It may be that the property already has a BER certificate. You can search for an existing certificate here using either the BER/DEC number (printed on the BER or DEC certificate) or the Meter Point Reference Number (MPRN). If the certificate already exists then you can simply request a copy.

If your property does not have a BER Certificate you will need to arrange for an assessment. This involves an assessor conducting a survey of the property to assess the building fabric and to determine the amount of energy the home requires for heating, hot water and ventilation, and lighting. 

Once you have it, the certificate is valid for 10 years, providing no major changes are made to the property that might impact its energy efficiency. You can find out more about the process and what you will need to prepare here.

Tenancy Agreement

Once you have found a suitable tenant, having a thorough tenancy agreement in place will make sure that you are both clear on the terms and what is expected of each other. Though this can technically be a verbal agreement, having it in writing is in the interest of both parties as it is easy to refer back to should any problems arise.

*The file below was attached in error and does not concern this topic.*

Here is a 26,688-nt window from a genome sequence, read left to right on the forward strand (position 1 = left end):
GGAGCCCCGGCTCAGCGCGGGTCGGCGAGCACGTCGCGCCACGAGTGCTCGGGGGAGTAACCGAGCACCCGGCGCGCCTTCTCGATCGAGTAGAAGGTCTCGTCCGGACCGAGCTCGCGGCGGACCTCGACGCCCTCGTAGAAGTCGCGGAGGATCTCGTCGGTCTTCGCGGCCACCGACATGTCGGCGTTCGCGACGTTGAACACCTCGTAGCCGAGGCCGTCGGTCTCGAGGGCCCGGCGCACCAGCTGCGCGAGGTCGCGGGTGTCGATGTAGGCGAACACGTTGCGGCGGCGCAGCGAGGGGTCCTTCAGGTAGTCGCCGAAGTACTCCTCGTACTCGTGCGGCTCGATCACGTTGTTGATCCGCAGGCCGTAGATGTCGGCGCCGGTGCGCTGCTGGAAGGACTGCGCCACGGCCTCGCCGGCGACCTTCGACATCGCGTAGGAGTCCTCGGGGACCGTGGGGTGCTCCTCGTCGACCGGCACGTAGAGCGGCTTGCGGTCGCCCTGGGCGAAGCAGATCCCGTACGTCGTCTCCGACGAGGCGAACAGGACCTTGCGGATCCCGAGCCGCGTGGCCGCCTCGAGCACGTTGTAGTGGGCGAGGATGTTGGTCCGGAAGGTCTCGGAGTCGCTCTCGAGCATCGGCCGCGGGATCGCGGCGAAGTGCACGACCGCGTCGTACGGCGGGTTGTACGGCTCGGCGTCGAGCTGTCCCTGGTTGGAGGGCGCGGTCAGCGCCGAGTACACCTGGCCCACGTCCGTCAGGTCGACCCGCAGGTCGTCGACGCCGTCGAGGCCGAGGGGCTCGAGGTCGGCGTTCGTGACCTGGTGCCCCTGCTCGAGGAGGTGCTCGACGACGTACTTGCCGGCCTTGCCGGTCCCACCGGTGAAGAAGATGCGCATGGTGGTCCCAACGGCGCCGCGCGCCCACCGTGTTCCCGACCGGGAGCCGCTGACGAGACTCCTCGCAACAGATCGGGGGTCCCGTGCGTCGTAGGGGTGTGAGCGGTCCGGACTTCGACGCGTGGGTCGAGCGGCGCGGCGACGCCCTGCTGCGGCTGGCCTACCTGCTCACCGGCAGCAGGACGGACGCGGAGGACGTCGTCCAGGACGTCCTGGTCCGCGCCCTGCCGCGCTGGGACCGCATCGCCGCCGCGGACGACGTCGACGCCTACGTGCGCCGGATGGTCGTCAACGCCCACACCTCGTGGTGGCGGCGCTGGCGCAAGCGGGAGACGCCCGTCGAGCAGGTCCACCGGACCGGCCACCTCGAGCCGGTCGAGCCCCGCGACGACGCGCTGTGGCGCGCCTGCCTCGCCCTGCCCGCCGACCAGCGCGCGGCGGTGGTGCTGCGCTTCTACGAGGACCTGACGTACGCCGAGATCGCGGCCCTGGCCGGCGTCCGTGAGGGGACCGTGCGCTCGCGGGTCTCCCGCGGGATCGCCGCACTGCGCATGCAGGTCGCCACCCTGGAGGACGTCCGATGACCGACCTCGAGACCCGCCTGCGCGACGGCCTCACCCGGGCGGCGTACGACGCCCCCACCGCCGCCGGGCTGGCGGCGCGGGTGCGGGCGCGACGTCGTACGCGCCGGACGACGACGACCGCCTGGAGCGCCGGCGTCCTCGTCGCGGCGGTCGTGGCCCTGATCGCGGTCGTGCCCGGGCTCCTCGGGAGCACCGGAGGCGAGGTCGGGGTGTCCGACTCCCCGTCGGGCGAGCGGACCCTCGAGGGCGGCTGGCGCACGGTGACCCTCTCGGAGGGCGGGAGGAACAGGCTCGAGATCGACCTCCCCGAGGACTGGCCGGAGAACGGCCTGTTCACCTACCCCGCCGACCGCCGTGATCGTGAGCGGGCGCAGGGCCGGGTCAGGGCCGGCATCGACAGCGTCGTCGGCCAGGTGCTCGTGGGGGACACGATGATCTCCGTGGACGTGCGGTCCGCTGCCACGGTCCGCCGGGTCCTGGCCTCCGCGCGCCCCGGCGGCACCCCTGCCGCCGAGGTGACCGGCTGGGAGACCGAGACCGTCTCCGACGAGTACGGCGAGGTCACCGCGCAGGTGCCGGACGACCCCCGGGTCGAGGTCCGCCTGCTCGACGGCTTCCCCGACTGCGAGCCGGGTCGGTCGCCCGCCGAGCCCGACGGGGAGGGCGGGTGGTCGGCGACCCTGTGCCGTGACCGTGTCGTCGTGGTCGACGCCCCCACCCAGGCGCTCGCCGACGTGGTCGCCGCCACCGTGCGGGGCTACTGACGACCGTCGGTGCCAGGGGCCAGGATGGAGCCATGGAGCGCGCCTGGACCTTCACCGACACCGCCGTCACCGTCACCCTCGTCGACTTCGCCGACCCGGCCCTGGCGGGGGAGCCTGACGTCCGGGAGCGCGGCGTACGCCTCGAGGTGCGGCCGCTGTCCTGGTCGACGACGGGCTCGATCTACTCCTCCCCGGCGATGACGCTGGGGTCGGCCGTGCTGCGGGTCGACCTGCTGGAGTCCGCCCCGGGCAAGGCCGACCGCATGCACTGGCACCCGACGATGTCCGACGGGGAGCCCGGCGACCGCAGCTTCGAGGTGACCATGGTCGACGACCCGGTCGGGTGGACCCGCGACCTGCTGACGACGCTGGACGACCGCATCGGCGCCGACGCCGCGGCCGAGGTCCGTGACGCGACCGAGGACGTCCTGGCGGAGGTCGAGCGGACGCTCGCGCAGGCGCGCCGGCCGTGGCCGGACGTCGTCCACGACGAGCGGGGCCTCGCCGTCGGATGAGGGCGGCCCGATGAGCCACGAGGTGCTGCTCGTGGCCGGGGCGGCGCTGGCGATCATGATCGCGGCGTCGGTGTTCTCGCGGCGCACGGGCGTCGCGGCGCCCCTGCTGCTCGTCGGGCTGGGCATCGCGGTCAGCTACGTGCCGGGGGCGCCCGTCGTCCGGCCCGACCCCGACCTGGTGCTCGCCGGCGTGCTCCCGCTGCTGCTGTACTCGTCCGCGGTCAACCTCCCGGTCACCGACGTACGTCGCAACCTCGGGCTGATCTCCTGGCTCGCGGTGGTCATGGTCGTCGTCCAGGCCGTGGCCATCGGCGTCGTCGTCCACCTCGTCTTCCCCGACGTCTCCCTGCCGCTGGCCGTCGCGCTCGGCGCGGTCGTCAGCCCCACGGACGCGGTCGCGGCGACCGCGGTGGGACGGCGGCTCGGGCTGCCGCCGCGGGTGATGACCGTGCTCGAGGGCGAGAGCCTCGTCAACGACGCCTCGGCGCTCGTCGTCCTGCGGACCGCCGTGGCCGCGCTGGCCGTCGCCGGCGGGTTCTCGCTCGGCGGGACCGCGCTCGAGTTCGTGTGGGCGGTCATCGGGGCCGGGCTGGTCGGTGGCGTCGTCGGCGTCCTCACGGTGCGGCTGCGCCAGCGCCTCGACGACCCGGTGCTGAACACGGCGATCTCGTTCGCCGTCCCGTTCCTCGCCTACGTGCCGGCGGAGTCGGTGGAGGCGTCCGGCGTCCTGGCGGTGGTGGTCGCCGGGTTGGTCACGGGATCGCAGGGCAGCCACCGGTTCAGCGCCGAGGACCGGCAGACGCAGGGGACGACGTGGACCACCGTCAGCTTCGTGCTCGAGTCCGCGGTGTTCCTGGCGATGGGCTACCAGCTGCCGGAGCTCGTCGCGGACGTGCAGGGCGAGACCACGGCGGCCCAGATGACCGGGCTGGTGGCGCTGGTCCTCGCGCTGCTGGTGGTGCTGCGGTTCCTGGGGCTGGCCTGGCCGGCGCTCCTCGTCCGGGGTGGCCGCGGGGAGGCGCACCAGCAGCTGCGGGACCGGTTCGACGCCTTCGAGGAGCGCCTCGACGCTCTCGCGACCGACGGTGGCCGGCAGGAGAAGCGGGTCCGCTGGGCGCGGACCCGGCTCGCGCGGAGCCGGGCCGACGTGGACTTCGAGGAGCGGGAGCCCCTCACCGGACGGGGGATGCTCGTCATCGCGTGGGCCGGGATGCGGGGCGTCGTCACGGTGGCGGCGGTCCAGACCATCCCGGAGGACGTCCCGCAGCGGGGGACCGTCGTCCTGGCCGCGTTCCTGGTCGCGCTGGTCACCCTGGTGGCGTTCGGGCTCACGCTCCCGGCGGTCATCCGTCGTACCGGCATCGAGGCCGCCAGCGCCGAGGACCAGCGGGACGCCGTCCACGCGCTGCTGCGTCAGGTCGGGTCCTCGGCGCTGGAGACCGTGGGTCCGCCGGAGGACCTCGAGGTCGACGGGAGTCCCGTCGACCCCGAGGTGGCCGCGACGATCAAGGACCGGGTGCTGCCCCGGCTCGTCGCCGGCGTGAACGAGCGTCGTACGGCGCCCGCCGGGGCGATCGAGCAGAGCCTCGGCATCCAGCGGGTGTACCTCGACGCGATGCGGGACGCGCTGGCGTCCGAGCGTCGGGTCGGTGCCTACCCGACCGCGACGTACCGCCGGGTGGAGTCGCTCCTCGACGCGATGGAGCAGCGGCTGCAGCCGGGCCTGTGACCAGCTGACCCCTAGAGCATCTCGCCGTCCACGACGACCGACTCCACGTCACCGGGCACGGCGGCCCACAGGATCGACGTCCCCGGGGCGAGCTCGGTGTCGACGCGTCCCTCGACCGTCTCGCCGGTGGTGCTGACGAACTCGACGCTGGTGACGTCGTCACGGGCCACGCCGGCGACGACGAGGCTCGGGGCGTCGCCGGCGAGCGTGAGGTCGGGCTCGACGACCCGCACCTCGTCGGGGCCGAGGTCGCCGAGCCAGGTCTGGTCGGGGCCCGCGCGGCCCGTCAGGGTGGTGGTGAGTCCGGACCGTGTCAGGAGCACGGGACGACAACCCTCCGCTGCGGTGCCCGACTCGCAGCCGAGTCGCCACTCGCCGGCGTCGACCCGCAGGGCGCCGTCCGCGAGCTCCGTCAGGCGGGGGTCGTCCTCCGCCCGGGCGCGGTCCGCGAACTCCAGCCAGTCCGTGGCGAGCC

Fortunately, most tenancy agreements have the same main clauses, and there are free templates online that you can simply customise to suit your property and your particular arrangement. The most important terms to include in a tenancy agreement are:

  • your full name and address
  • the full name of the tenant(s)
  • the address of the property being rented
  • the amount of rent to be paid, when it is due, how it should be paid and what it covers (for example does it include any bills?)
  • the length of the agreement
  • the amount of the deposit
  • whether the tenant has permission to leave before the end of the tenancy, and if so, the notice he or she has to give
  • a schedule of contents i.e. inventory
  • any other agreed rules, for example, about pets, guests or smoking

Many landlords ban pets in their rental properties. This is often due to concerns about potential damage to the property. However, it’s worth noting that bans may limit the pool of potential tenants.